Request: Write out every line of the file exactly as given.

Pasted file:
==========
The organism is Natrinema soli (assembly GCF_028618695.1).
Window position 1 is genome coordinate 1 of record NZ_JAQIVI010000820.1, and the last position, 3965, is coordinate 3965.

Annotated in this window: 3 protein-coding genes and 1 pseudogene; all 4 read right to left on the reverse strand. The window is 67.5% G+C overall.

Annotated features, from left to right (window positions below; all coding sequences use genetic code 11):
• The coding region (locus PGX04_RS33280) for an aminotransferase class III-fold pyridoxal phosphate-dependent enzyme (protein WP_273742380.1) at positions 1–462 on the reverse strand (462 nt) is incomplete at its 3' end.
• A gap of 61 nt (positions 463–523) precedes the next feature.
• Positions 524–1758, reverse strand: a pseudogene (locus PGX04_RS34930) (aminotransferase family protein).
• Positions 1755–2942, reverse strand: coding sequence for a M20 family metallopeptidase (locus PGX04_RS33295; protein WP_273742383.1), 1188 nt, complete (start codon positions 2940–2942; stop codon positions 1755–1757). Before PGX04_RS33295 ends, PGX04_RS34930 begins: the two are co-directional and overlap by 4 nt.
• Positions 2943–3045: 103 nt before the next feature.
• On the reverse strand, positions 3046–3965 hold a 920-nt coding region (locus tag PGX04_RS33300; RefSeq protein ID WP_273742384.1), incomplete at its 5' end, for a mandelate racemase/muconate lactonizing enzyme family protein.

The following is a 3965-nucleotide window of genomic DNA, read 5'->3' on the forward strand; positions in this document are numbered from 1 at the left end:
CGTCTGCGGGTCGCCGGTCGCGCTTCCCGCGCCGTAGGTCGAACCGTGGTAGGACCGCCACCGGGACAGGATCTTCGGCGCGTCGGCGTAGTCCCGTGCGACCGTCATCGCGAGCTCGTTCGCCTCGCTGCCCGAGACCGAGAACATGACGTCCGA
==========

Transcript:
The organism is Natrinema soli (assembly GCF_028618695.1).
Window position 1 is genome coordinate 1 of record NZ_JAQIVI010000820.1, and the last position, 3965, is coordinate 3965.

Annotated in this window: 3 protein-coding genes and 1 pseudogene; all 4 read right to left on the reverse strand. The window is 67.5% G+C overall.

Annotated features, from left to right (window positions below; all coding sequences use genetic code 11):
• The coding region (locus PGX04_RS33280) for an aminotransferase class III-fold pyridoxal phosphate-dependent enzyme (protein WP_273742380.1) at positions 1–462 on the reverse strand (462 nt) is incomplete at its 3' end.
• A gap of 61 nt (positions 463–523) precedes the next feature.
• Positions 524–1758, reverse strand: a pseudogene (locus PGX04_RS34930) (aminotransferase family protein).
• Positions 1755–2942, reverse strand: coding sequence for a M20 family metallopeptidase (locus PGX04_RS33295; protein WP_273742383.1), 1188 nt, complete (start codon positions 2940–2942; stop codon positions 1755–1757). Before PGX04_RS33295 ends, PGX04_RS34930 begins: the two are co-directional and overlap by 4 nt.
• Positions 2943–3045: 103 nt before the next feature.
• On the reverse strand, positions 3046–3965 hold a 920-nt coding region (locus tag PGX04_RS33300; RefSeq protein ID WP_273742384.1), incomplete at its 5' end, for a mandelate racemase/muconate lactonizing enzyme family protein.

The following is a 3965-nucleotide window of genomic DNA, read 5'->3' on the forward strand; positions in this document are numbered from 1 at the left end:
CGTCTGCGGGTCGCCGGTCGCGCTTCCCGCGCCGTAGGTCGAACCGTGGTAGGACCGCCACCGGGACAGGATCTTCGGCGCGTCGGCGTAGTCCCGTGCGACCGTCATCGCGAGCTCGTTCGCCTCGCTGCCCGAGACCGAGAACATGACGTCCGA